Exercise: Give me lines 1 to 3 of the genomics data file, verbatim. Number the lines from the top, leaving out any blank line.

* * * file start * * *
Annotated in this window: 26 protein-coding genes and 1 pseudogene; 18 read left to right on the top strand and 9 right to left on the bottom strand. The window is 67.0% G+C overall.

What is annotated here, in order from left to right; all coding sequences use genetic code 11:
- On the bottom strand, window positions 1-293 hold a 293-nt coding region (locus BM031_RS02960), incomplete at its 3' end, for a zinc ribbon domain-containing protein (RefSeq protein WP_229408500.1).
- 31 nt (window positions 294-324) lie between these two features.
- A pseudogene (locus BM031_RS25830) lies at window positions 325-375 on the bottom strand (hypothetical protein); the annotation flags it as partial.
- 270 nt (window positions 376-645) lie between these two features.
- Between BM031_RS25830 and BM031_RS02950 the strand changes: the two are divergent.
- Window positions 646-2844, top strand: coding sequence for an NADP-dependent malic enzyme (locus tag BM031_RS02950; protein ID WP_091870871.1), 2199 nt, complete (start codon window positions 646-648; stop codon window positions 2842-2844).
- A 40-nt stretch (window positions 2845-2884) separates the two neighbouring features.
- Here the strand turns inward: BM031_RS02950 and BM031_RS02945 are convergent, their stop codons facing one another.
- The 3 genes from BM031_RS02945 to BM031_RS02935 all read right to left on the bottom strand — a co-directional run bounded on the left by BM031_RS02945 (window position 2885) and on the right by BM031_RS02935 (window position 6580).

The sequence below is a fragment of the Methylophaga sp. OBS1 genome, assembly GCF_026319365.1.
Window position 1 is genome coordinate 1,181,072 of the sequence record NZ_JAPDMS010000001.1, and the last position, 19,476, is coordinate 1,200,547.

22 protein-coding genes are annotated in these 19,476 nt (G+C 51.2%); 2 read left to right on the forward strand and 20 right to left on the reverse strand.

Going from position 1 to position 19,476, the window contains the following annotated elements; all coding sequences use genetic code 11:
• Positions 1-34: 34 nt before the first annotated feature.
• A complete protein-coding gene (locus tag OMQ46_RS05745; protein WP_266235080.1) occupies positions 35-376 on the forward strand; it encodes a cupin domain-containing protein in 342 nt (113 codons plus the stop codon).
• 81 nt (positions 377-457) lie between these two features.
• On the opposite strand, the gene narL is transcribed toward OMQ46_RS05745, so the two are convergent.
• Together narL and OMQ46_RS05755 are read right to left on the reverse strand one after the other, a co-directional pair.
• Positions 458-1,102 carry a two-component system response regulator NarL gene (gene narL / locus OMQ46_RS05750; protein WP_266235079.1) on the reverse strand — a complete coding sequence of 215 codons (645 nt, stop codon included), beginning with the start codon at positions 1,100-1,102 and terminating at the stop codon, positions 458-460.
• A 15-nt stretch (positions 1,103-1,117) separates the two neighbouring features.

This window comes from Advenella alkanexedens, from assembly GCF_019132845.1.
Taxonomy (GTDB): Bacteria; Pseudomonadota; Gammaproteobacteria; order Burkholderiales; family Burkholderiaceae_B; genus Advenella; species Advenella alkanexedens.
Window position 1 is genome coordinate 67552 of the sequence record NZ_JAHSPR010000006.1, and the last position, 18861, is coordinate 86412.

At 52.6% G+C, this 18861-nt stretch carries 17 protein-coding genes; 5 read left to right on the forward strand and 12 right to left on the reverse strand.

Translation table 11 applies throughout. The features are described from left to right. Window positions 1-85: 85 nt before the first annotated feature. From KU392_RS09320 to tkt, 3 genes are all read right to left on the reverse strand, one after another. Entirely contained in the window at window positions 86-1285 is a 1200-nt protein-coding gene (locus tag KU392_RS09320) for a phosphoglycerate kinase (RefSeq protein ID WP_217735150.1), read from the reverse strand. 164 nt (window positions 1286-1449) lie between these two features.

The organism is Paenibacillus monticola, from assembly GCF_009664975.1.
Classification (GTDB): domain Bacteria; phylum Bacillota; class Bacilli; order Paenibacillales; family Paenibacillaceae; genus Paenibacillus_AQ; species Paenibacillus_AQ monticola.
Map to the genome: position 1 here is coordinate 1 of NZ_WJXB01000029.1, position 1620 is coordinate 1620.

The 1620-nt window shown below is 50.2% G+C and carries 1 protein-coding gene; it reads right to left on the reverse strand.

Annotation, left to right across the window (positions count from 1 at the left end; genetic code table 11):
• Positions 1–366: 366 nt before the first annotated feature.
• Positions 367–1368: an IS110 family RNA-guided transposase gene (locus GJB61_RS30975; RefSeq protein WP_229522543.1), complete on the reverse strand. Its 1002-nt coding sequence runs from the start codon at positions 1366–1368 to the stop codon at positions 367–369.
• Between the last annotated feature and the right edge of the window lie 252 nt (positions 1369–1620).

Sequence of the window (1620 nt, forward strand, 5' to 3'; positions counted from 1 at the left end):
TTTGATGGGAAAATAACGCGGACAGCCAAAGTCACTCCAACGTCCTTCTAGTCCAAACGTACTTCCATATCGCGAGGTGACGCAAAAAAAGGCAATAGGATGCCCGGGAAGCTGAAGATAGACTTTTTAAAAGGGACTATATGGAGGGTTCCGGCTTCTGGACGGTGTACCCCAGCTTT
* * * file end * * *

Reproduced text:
Annotated in this window: 26 protein-coding genes and 1 pseudogene; 18 read left to right on the top strand and 9 right to left on the bottom strand. The window is 67.0% G+C overall.

What is annotated here, in order from left to right; all coding sequences use genetic code 11:
- On the bottom strand, window positions 1-293 hold a 293-nt coding region (locus BM031_RS02960), incomplete at its 3' end, for a zinc ribbon domain-containing protein (RefSeq protein WP_229408500.1).